What kind of reader were you as a child? And what were your favorite childhood books?

I was a fanatical escapist reader, as I am now a fanatical escapist writer. I always had a book with me, no matter what, on the bus, in line for the movies. I still love to read the same books I loved as a child. Anything written by Edward Eager, especially “Half Magic”; the Borrowers series; “Mary Poppins.” Grimms’ fairy tales, so psychologically true a child reader intuits their deeper personal meaning. Those fairy tale themes are at the heart of many of my own books. –The New York Times

Kendall and Kylie Jenner’s Book Cover Revealed—Get the First Look at Rebels: City of Indra! – Yeah, yeah, I know; who cares that Kylie and Kendall Jenner are writing a Young Adult novel. What I think is interesting about this particular book, though, is that it’s being published by what seems to be a small publishing/branding house, Karen Hunter Publishing, which the website describes as belonging to the Suitt-Hunter Media Group, which “works with celebrities and emerging artists, identifying opportunities to expand the individual’s brand into ancillary markets.” Although the E! article indicated that Hunter was from Simon and Schuster, that does not seem to be the case, according to their website. In fact, the focus of the publisher/branding house seems to be on African American talent, and on projects “that are sometimes too “left of center” for major houses and their conservative approach to publishing.” As for the Jenner sisters’ book:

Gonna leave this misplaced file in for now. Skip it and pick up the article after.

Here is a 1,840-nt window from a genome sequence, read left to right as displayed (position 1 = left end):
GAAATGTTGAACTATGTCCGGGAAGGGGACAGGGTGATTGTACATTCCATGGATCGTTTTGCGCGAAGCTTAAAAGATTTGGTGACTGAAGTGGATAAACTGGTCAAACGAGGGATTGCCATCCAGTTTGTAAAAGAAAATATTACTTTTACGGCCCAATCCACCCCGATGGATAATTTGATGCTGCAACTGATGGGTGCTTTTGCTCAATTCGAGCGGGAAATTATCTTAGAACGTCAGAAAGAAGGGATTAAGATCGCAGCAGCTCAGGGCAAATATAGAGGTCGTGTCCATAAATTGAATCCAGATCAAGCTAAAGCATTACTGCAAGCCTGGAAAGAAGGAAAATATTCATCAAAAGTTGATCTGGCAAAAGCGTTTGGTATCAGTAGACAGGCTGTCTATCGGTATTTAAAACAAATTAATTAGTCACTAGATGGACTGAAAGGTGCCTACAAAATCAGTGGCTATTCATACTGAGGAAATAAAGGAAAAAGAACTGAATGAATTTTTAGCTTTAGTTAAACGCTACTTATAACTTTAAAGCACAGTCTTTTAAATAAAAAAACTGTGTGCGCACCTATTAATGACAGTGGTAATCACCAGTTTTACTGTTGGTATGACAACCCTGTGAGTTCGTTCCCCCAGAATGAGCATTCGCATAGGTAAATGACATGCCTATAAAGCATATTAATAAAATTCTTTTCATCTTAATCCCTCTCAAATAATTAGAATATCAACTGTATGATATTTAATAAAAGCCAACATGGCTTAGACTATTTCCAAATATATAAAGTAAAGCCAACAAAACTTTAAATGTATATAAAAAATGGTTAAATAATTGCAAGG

According to the publisher, the novel presents “a thrilling dystopian story about two super-powered girls, Lex and Livia, who embark on a journey together, not realizing their biggest danger might be each other.” –E! Online

Inside Amtrak’s (Absolutely Awesome) Plan to Give Free Rides to Writers – In what began as a Twitter-expressed wish by Jessica Gross, Amtrak created the first writer’s residency by train. Upon responding to Gross with an offer to let her do a “test run,” Amtrak recommended Gross rid the Lake shore Limited from New York City to Chicago and back to New York City, and all they asked for was some tweeting en route and an interview with the Amtrak blog once she finished her trip. Gross ultimately wrote about the adventure for an article in The Paris Review and Amtrak is currently pondering options for a more permanent program. As to who would qualify for a writer’s residency aboard an Amtrak train,

In other words, how will Amtrak decide who to send on its residencies? In the short term, as the program gets off the ground, candidates will be selected on a case-by-case basis. Quinn said that residents won’t “necessarily just [be] published authors, or people with multiple books under their belt, or [people that had] a publication tap them.” Amtrak, Quinn said, is open to people with a variety of writing backgrounds, because “the differences between a journalist, a published author, a blogger – those lines are continually blurred by the internet.” –The Wire